HLA Testing and Disease Associations/Drug Hypersensitivity Reactions


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Subject: HLA Testing and Disease Associations/Drug Hypersensitivity Reactions

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  • The proteins encoded by HLA class I and class II genes in the major histocompatibility complex (MHC) are highly polymorphic and essential in self versus nonself immune recognition. HLA variation is a crucial determinant of transplant rejection and susceptibility to a large number of infectious and autoimmune diseases. In addition, linkage disequilibrium extends across multiple HLA and non-HLA genes in the MHC. The identification of disease-specific susceptibility (risk) and protective markers can be used in immunogenetic profiling, risk assessment, and therapeutic decisions. Known HLA predisposition genes and their association with autoimmunity, infectious diseases, and drug sensitivities/side effects are constantly being refined; new associations are constantly emerging in light of expanded knowledge of the HLA genetic map.


  • The evolving use of various HLA typing methods has introduced confusion to the interpretation of disease associations. For example, many early studies, using serologic typing methods, identified an association with DR4 for RA. Because DR4 has many different alleles, some of which are RA associated while some are not, the associations were generally weaker than when precise alleles were subsequently investigated. Later studies using DNA-based methods have consistently shown that, in Caucasians, the alleles DRB1*04:01, *04:04, *04:05, and *04:08 are highly associated with RA. Another example is ankylosing spondylitis (AS) and HLA-B27. HLA-B27 is estimated to contribute only 16–50% of the total genetic risk. The strongest association with AS is with HLA-B*27:05 among the Japanese and HLA-B*27:04 in the Chinese. There are less frequent associations with the alleles HLA-B*27:01, *27:02, *27:03, *27:04, *27:07, *27:08, and *27:10.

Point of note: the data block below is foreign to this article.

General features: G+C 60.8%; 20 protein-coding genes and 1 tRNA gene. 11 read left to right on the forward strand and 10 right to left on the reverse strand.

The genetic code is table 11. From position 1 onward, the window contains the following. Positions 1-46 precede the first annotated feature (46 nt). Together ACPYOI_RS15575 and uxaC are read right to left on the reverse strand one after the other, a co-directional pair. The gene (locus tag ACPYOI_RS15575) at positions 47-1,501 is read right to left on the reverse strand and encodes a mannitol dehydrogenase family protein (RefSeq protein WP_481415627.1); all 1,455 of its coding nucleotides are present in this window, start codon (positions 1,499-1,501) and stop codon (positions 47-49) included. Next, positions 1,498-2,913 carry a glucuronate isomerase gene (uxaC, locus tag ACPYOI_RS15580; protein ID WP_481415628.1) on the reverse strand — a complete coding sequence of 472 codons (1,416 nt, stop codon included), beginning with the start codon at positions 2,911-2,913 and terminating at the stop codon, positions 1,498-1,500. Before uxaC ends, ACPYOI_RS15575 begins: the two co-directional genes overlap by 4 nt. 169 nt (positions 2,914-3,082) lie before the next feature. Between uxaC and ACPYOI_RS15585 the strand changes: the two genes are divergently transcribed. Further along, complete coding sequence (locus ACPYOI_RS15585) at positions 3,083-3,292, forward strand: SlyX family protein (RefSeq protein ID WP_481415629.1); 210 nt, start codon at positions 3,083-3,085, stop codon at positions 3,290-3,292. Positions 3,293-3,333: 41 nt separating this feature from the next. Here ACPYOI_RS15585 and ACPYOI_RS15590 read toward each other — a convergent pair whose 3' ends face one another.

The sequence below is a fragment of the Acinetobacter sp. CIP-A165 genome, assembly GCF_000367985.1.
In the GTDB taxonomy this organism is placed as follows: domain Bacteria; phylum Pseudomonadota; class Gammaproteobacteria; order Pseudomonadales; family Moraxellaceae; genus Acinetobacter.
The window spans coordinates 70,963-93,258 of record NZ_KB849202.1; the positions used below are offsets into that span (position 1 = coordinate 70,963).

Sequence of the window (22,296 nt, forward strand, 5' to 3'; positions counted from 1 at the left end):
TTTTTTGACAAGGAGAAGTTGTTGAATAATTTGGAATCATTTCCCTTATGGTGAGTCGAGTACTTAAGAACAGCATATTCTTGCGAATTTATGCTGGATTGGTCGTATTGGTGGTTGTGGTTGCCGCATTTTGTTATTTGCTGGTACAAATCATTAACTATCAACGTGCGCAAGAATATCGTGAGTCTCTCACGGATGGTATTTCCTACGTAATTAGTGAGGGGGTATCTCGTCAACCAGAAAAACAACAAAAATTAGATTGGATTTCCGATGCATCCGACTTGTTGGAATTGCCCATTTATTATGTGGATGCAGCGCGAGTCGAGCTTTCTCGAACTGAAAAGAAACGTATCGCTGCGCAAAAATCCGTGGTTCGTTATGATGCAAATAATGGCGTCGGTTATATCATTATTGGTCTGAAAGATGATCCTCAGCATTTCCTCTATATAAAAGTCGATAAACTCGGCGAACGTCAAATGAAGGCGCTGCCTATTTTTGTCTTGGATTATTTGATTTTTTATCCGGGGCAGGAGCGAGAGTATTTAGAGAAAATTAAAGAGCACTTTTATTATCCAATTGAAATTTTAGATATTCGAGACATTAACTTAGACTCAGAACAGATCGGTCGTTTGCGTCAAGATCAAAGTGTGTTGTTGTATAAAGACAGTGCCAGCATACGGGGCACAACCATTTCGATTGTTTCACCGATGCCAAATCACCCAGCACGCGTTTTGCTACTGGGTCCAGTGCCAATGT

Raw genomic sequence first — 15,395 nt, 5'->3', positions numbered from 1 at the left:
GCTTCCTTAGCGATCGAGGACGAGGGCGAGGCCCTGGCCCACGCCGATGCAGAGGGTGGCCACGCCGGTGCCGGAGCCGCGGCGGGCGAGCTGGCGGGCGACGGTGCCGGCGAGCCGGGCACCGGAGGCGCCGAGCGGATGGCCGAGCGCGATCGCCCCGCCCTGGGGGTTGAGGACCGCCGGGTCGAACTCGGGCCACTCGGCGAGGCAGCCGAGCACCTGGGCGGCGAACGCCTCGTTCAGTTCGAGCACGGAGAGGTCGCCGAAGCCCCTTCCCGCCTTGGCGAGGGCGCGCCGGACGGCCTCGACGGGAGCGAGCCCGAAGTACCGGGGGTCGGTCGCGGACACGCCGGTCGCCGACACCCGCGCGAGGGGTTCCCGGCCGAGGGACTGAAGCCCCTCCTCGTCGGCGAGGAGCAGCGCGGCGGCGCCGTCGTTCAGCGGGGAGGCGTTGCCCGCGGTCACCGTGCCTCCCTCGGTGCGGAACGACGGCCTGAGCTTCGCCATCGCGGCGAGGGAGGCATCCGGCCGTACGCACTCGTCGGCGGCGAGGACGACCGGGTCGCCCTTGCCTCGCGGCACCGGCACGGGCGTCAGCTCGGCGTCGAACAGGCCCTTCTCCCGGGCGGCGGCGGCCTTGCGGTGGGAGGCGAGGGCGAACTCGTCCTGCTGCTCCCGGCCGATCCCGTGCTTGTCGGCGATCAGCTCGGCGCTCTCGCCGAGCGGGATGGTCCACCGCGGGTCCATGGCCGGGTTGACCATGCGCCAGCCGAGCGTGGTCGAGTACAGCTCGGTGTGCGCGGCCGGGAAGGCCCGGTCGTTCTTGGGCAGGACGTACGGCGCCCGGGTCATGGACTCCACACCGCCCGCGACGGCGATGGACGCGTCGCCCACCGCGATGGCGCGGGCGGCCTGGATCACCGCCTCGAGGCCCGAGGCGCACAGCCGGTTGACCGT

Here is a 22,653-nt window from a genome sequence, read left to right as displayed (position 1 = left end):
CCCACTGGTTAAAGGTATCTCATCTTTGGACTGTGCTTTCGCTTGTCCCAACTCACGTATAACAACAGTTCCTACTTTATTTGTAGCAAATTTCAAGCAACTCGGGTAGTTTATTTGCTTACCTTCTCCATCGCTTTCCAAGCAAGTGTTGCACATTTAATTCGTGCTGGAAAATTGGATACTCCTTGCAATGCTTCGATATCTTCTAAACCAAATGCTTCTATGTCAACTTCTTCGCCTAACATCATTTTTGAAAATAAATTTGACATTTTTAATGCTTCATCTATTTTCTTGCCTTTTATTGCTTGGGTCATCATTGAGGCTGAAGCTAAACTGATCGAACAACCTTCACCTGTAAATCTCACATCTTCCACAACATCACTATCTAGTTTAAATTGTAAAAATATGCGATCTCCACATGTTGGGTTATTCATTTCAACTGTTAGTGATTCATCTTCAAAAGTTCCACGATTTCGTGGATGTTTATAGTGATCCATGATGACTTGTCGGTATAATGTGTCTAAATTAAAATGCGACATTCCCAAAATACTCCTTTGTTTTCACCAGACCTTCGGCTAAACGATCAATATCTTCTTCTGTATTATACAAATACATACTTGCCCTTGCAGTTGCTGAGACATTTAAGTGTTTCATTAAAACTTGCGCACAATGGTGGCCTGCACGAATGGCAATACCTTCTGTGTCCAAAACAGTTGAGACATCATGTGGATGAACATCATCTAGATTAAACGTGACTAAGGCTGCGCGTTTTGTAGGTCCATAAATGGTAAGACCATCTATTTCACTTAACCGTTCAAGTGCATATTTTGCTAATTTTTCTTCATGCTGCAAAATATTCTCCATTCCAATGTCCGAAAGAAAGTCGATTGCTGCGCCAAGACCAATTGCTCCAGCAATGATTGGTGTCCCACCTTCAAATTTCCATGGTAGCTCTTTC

• Variations at individual amino acid sites have also shown promising results in understanding disease associations. In RA, for example, investigators were able to demonstrate that many of the HLA associations with RA are best explained by differences in the specific amino acids that occur at positions 11, 71, and 74 in HLA-DRB1; position 9 in HLA-B; and position 9 in HLA-DPB1, which are all located in peptide-binding grooves. These amino acid differences account for many of the MHC associations to RA risk. These sites may modulate differential binding to key antigens involved in autoimmunity.

  • Ethnic differences must also be taken into account. The frequency of a particular allele in one population can be very different from that in another population. For example, DR4 was shown not to be associated with RA in Israeli Jews because their most common DR4 allele, DRB1*04:02, is not associated with the disease. For the same reason, in disease association studies, the control group with which the patient group is compared must be ethnically matched for the results to be valid. Variations between patient populations are also responsible for some differences among studies.

  • A sizable fraction of HLA alleles are in linkage disequilibrium (LD), the nonrandom association of alleles at two or more loci. This is very important when interpreting association studies. For example, the ancestral 8.1 haplotype spans the MHC region and includes A*01:01-C*07:01-B*08:01-DRB1*03:01-DRB3*01:01-DQA1*05:01-DQB1*02:01. Because all of these alleles can be associated and can occur together, it is therefore difficult to interpret which locus is primarily responsible for the disease risk in such cases.